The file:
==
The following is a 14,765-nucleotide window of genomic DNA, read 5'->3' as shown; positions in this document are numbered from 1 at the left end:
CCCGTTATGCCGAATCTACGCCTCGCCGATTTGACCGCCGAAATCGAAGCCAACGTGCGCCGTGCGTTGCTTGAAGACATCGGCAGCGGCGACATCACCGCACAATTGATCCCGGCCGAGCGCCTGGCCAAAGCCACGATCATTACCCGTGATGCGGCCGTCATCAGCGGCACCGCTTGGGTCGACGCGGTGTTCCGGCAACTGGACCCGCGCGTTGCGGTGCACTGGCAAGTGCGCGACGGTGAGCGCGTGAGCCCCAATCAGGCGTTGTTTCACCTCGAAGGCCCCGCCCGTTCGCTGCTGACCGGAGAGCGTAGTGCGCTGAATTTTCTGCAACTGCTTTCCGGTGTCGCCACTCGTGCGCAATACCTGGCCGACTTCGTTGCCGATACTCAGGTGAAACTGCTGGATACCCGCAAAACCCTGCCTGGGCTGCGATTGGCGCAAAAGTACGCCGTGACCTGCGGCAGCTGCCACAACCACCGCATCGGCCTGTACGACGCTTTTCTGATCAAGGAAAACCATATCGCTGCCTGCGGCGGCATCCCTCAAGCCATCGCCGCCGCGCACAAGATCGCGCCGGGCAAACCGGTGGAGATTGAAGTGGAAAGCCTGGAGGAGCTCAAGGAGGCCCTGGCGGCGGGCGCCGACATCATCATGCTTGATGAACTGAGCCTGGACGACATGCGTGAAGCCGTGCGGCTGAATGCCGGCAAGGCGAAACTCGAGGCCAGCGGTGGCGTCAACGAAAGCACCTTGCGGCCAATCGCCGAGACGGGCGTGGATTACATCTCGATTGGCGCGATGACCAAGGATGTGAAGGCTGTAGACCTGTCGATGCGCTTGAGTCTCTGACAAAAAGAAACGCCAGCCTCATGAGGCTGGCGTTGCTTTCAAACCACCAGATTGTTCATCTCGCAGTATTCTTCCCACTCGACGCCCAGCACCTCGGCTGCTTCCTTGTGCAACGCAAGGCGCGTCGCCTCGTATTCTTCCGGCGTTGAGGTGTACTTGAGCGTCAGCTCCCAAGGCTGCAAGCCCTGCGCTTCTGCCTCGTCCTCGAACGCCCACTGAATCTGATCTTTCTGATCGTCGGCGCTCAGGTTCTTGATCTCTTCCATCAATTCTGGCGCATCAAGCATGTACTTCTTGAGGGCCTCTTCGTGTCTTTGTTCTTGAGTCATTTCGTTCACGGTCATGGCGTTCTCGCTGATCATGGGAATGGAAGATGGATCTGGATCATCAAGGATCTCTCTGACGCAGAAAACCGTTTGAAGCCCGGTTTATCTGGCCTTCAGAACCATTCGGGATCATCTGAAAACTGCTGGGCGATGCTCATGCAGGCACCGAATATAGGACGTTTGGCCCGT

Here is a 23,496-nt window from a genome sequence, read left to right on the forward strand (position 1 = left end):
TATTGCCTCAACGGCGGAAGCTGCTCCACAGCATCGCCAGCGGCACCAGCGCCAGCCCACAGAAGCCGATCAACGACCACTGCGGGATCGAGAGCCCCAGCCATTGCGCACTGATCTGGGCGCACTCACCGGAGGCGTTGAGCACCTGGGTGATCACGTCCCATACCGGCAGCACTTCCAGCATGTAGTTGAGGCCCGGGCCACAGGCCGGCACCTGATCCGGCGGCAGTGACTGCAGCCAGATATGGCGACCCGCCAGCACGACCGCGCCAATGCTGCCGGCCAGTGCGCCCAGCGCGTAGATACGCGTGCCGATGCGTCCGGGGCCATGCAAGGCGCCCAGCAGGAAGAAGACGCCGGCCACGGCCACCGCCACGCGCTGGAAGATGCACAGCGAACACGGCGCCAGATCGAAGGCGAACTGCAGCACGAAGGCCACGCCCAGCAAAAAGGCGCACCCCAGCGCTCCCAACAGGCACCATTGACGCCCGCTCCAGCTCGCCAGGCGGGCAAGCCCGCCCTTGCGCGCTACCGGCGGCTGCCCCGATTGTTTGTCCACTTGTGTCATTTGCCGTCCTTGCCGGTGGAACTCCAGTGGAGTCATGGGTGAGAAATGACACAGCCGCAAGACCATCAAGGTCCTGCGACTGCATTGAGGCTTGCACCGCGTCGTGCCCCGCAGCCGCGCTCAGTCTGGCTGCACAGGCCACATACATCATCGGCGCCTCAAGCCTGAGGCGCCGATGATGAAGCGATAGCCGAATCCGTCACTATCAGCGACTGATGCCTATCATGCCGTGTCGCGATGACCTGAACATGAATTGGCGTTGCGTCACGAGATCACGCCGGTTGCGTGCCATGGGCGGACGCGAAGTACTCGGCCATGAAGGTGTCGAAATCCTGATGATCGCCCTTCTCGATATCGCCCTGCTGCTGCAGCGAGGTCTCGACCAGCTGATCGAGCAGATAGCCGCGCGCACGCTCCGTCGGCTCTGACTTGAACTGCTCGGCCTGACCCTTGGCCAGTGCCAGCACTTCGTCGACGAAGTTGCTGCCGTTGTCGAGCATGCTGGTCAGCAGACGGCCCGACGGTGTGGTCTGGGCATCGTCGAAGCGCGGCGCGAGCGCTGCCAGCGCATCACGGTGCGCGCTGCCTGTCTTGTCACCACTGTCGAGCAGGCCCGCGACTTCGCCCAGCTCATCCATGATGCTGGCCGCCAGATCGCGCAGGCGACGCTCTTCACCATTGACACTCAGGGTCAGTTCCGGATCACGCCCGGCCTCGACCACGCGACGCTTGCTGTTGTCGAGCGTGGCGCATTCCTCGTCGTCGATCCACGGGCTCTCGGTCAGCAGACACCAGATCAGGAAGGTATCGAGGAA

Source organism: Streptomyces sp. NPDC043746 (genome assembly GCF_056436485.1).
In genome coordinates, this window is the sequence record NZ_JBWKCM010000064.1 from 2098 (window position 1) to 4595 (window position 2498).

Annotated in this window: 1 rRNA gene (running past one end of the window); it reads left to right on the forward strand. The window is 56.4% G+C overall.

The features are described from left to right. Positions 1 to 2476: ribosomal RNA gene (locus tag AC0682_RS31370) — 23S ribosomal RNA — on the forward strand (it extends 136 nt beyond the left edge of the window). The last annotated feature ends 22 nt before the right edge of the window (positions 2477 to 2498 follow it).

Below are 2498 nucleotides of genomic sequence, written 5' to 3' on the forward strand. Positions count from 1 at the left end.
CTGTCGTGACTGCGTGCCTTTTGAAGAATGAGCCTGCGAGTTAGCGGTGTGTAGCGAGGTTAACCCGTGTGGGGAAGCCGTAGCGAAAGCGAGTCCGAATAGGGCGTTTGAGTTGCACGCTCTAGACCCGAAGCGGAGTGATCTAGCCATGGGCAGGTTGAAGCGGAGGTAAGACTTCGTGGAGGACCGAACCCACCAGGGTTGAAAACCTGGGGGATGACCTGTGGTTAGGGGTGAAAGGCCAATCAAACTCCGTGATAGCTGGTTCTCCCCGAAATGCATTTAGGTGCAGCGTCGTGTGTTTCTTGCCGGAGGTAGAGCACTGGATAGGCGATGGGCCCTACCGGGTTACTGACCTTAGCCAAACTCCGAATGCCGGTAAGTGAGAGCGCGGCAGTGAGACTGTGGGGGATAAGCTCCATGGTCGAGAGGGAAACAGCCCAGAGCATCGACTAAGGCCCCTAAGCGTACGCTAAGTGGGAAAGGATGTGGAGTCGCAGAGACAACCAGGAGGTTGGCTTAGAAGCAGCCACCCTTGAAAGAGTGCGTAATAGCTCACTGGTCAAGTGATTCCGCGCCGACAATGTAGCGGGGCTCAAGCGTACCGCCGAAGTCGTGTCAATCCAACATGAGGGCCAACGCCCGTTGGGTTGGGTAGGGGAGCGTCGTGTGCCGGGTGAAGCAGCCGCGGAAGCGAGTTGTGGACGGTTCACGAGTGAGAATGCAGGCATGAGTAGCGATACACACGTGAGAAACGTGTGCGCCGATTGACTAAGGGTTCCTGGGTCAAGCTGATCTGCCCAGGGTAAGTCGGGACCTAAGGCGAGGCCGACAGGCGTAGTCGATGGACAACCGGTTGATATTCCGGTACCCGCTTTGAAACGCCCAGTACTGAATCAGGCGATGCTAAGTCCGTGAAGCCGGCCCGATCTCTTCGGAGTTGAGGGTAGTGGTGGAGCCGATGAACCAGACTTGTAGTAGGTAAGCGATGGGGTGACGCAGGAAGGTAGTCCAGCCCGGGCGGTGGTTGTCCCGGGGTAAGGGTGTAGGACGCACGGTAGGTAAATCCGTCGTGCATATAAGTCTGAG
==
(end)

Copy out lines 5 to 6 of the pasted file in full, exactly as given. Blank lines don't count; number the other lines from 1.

Source organism: Streptomyces sp. NPDC043746 (genome assembly GCF_056436485.1).
In genome coordinates, this window is the sequence record NZ_JBWKCM010000064.1 from 2098 (window position 1) to 4595 (window position 2498).